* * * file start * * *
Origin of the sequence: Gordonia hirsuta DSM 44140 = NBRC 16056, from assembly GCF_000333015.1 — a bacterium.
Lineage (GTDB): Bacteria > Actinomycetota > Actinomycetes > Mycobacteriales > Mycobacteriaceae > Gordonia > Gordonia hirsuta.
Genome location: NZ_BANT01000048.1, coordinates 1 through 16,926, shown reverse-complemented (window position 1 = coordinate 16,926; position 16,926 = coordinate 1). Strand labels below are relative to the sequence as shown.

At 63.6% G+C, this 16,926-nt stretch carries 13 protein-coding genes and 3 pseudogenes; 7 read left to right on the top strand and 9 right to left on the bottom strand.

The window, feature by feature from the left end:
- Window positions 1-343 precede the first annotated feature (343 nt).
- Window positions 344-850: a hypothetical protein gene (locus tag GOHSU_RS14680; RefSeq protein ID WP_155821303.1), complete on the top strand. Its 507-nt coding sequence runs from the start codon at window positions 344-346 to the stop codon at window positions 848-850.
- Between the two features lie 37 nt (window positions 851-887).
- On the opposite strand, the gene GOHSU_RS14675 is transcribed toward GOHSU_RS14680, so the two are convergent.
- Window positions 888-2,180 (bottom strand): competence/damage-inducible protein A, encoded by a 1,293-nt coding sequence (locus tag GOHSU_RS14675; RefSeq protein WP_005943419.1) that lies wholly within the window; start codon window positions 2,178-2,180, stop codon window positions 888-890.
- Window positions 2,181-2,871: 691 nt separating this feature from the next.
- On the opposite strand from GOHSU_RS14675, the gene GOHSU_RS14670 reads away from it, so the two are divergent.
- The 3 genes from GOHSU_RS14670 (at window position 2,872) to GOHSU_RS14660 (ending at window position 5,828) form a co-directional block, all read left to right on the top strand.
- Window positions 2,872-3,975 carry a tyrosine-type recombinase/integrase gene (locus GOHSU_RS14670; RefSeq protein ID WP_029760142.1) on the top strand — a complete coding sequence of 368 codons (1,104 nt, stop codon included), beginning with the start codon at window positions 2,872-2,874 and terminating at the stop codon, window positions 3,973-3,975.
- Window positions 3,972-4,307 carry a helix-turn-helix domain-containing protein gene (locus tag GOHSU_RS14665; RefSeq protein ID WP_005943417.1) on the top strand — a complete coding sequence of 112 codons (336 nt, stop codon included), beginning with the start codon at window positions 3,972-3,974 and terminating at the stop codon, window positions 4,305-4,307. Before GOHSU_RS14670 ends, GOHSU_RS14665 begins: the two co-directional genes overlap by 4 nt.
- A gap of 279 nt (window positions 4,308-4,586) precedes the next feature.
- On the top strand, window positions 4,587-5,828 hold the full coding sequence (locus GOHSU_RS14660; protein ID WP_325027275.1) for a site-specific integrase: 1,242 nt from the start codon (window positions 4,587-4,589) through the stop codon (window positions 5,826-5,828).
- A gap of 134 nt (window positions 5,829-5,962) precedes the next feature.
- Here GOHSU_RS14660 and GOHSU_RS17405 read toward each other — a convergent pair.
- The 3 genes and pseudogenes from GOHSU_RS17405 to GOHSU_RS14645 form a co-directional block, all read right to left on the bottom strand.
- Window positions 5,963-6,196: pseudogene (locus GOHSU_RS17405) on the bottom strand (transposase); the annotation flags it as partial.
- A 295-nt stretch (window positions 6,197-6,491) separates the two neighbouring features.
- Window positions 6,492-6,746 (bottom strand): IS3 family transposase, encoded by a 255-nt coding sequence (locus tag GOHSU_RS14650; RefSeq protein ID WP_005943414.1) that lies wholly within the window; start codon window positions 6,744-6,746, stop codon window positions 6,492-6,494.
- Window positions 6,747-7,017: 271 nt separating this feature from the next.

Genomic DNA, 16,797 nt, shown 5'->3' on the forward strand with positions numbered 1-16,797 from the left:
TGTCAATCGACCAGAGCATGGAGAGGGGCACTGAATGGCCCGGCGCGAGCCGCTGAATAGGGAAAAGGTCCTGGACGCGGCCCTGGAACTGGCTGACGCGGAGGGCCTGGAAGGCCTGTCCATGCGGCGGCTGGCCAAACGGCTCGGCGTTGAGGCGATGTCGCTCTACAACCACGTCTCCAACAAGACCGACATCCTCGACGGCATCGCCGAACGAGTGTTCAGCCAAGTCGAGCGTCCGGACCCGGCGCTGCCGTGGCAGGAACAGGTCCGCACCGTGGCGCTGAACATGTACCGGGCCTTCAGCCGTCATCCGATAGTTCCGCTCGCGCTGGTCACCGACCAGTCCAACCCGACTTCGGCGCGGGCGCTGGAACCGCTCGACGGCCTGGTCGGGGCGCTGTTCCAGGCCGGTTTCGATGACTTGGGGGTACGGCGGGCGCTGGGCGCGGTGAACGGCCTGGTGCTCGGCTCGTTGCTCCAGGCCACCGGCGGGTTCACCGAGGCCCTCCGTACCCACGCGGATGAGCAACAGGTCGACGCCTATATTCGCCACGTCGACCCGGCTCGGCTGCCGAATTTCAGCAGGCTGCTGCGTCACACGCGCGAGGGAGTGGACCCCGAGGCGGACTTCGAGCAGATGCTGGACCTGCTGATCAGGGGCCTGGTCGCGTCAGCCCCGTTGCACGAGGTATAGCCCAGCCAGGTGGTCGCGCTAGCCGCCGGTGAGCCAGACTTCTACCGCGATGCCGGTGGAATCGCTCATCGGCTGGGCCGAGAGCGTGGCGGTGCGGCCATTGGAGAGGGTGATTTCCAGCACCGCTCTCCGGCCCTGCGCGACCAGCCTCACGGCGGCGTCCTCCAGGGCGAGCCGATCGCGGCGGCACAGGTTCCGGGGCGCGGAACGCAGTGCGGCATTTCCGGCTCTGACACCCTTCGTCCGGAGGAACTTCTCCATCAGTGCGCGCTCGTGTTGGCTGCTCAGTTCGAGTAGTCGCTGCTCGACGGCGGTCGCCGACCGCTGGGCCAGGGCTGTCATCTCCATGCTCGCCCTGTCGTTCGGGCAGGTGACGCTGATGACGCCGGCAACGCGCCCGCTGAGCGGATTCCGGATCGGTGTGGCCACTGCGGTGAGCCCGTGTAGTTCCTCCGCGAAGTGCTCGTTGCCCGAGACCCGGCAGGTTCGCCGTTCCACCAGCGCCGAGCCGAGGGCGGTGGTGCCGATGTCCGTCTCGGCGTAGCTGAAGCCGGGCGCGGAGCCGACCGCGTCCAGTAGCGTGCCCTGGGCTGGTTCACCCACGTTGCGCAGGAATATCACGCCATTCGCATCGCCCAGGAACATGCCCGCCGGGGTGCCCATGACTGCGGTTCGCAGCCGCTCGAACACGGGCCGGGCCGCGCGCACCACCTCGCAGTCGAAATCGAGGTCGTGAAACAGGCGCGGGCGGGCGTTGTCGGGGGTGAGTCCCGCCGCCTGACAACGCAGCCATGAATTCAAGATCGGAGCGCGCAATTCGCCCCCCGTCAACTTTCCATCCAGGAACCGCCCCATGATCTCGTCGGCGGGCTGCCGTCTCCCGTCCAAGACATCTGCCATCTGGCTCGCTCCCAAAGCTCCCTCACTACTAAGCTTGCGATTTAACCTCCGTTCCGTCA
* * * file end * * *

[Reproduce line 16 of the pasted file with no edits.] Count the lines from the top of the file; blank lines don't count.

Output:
- A gap of 279 nt (window positions 4,308-4,586) precedes the next feature.